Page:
House Speaker Nancy Pelosi said Thursday that it should not be a crime for immigrants to overstay their visas or violate their immigration status.
Pelosi’s comments echo those made at Wednesday’s Democratic debate by former Housing and Urban Development Secretary Julian Castro and highlight the Democratic Party’s rapid shift in favor of open border policies.
“It shouldn’t be a crime to have a status violation. If somebody commits a crime or is guilty of a crime … prosecutorial discretion would warrant that they, or justified that they be sent away,” Pelosi told reporters at her weekly press conference.
Pelosi was fielding questions about a father and his daughter who were photographed after drowning in the Rio Grande while trying to cross into the U.S. from Mexico. The father reportedly attempted to cross the river after growing frustrated while his family waited to apply for asylum at a port of entry near Brownsville, Texas. (RELATED: Julian Castro Blames Trump For Death Of Father And Child Who Drowned In Rio Grande)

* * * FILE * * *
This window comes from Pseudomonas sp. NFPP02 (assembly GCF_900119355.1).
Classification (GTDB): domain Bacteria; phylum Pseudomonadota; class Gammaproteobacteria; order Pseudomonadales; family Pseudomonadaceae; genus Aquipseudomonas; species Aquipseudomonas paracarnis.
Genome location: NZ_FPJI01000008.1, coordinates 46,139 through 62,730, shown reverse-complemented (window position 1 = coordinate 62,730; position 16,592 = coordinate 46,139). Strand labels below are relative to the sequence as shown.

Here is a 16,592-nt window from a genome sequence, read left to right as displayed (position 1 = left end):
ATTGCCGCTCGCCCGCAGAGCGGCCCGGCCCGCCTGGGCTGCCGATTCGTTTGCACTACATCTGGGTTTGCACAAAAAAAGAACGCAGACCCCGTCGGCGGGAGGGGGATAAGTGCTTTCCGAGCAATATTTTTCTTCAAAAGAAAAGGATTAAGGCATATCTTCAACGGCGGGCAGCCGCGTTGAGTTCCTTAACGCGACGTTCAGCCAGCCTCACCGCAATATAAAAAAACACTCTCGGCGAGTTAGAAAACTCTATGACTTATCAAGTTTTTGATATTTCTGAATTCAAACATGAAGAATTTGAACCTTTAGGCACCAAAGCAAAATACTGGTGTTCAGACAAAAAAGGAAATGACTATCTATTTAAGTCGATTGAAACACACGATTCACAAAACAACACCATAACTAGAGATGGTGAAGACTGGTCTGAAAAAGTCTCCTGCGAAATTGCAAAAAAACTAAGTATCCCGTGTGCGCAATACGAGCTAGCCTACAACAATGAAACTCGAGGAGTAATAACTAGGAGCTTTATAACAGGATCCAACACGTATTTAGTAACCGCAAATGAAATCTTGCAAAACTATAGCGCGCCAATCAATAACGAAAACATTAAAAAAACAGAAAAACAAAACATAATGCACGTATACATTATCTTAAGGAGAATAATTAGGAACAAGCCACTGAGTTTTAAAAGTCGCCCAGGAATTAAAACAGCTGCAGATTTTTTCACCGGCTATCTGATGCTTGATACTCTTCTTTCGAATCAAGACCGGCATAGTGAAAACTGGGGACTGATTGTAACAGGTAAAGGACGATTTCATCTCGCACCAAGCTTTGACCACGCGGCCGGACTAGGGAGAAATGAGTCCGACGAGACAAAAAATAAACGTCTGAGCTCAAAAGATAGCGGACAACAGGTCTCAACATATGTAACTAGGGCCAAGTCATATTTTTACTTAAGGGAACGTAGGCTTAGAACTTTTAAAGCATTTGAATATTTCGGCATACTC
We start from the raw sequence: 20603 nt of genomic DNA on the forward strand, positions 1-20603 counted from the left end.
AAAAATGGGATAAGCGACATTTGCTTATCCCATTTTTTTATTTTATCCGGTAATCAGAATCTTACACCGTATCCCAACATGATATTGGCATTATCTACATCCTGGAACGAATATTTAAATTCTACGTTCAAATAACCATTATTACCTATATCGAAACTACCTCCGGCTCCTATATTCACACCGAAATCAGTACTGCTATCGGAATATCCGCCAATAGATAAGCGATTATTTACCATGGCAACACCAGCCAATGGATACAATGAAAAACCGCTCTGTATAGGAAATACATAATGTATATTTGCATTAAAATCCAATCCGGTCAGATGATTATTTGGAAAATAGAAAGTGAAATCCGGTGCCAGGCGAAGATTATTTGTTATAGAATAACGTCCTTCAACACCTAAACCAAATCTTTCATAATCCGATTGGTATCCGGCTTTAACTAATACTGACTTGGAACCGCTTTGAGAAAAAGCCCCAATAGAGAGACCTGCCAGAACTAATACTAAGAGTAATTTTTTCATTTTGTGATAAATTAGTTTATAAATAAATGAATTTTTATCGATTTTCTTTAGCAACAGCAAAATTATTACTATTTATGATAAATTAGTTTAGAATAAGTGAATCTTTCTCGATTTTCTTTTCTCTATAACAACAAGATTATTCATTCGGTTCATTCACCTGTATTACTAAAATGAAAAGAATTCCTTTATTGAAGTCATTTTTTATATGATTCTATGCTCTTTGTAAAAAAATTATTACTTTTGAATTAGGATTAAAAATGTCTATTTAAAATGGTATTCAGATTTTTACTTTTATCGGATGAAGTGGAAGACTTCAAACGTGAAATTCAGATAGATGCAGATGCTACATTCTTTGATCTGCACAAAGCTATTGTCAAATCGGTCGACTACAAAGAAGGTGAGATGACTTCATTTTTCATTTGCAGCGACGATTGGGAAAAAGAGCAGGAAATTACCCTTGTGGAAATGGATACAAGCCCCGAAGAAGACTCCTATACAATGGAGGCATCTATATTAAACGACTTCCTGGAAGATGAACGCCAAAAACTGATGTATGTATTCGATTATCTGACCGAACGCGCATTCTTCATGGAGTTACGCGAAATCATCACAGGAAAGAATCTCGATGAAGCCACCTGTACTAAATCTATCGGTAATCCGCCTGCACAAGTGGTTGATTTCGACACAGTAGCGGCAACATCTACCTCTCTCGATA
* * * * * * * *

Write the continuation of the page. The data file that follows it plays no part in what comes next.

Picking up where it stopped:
Democrats have blamed Trump administration policies for leading to the deaths. The policy of “metering” — which was implemented by former President Barack Obama in 2016 — has lengthened how long it takes for asylum-seekers to meet with immigration officers at the border. The policy has led some immigrants to illegally cross into the U.S. outside the ports of entry instead of waiting to apply for asylum.
Pelosi said that immigrants who take that route of entry should not face criminal charges. She went further and said that immigrants who overstay their visas should also not be charged.
“If you overstay your visa or if you’re coming in as this family would have been coming in, but they have narrowed the number of people coming in through the ports of entry, so they were coming in not through the ports of entry,” she said Thursday. “Weigh the equities, we’re talking about human lives.”
Pelosi made similar remarks Monday when discussing a conversation she had with President Donald Trump on June 21 regarding plans to delay scheduled deportations of immigrants in the U.S. illegally.
“I said, ‘A violation of status is not a reason for deportation,’ that’s just not so,” Pelosi said she told Trump.
“If you have some case you want to make about somebody who’s been accused … that has nothing to do with violation of status, because then we’re talking about over 10 million people who may be subjected to this treatment, and what we need there is comprehensive immigration reform with a path to citizenship.”
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